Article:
U.K. networks' coverage of the U.S. presidential election drew stronger ratings than four years ago. BBC One's coverage until 2 a.m. London time on Election Night averaged 1.1 million viewers and peaked with 1.6 million. The network's coverage of the 2012 race, which started a bit later, had averaged 660,000 viewers, peaking with 879,000.

ITV, meanwhile, aired an election special that averaged 530,000 viewers and peaked with 1.2 million. That also exceeded its 2012 coverage, which had averaged 197,000 viewers and peaked with 368,000.

Ahead of the inauguration, news reports have focused on how Russian president Vladimir Putin and U.S. President-elect Trump will get along, and Russian politicians and media outlets have been denying that Russians hacked the U.S. presidential election.

But don’t expect to see any live coverage of Trump’s inauguration on Russian TV networks. None of them – whether bigger or smaller – are scheduled to air the inauguration either live or in a taped version. Traditionally, inaugurations of foreign leaders are not aired live on Russian television, even though there was some talk this could change this year given the hopes many in Russia have for improving relations between the two countries under Trump. Still, there will be news reports about the events in Washington on regular news shows, where Trump's inauguration is likely to be a prominent item.

Russians interested in U.S. politics will otherwise have to rely on foreign cable networks, such as CNN, for live inauguration coverage.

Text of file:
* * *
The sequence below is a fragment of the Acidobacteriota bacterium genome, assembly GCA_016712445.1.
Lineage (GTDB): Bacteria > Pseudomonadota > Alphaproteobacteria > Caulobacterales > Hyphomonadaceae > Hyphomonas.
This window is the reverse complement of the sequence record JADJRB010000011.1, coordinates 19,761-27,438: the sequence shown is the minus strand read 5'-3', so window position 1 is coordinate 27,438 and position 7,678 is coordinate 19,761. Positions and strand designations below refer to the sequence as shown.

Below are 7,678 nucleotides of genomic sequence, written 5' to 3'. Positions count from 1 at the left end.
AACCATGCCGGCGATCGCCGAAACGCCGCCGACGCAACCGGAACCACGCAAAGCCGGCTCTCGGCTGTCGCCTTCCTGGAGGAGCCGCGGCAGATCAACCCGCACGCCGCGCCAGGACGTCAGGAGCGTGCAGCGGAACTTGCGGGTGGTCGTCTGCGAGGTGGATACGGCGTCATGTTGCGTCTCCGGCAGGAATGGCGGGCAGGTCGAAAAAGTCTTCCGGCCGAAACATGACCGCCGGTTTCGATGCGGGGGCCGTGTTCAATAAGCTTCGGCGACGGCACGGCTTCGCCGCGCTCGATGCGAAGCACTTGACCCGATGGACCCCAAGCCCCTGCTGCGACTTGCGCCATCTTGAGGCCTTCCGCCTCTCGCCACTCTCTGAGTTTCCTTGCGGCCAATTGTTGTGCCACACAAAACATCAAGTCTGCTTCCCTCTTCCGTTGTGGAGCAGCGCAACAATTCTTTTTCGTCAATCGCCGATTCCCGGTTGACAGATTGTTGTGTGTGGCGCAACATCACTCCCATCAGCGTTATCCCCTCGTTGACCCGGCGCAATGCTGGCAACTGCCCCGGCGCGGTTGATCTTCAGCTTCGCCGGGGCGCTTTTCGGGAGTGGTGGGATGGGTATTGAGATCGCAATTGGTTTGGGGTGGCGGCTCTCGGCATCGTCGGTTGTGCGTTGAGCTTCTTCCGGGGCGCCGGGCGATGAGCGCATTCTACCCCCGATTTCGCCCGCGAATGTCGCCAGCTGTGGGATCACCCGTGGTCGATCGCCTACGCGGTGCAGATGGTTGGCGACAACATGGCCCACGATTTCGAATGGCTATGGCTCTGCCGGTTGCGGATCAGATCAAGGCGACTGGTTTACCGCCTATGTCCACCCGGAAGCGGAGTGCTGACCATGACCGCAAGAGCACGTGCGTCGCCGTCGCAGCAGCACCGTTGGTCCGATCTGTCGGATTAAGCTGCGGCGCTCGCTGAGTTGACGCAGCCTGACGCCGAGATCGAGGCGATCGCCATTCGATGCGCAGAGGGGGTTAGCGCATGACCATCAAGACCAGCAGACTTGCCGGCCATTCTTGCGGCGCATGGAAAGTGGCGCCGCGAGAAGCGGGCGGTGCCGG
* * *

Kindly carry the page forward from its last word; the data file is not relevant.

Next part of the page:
French politicos will not get a wide choice of coverage of the ceremony, with the major broadcast networks sticking to their regularly scheduled programming.

TF1 will be showing game show Money Drop and soap opera Our Dear Neighbors, for example, while France 2 will be broadcasting a four-episode block of local police drama Cherif.

It's a notable contrast to 2008, when both networks broadcast the inauguration of Barack Obama in full from 5 p.m. to 8 p.m.

Only news channels will be covering the event, with the public parliamentary channel LCP airing coverage from 4:30 p.m. to 7:30 p.m. and France 24 planning a special from 4 p.m. to 8 p.m. Paris time to show the ceremony in full with news and analysis.

TF1-owned LCI will be airing non-stop coverage and analysis from 2 p.m. to midnight, but competitors BFM and CanalPlus-owned iTele are skipping it.


In the lead-up to the inauguration, German public broadcasters have been programming a series of documentaries and investigative reports looking into the Trump presidency and some of the issues it raises.

ARD will air an in-depth portrait of the president-elect just ahead of his swearing in, and all-news channel Phoenix has documentaries on Trump's promise to build a wall across the Mexican border.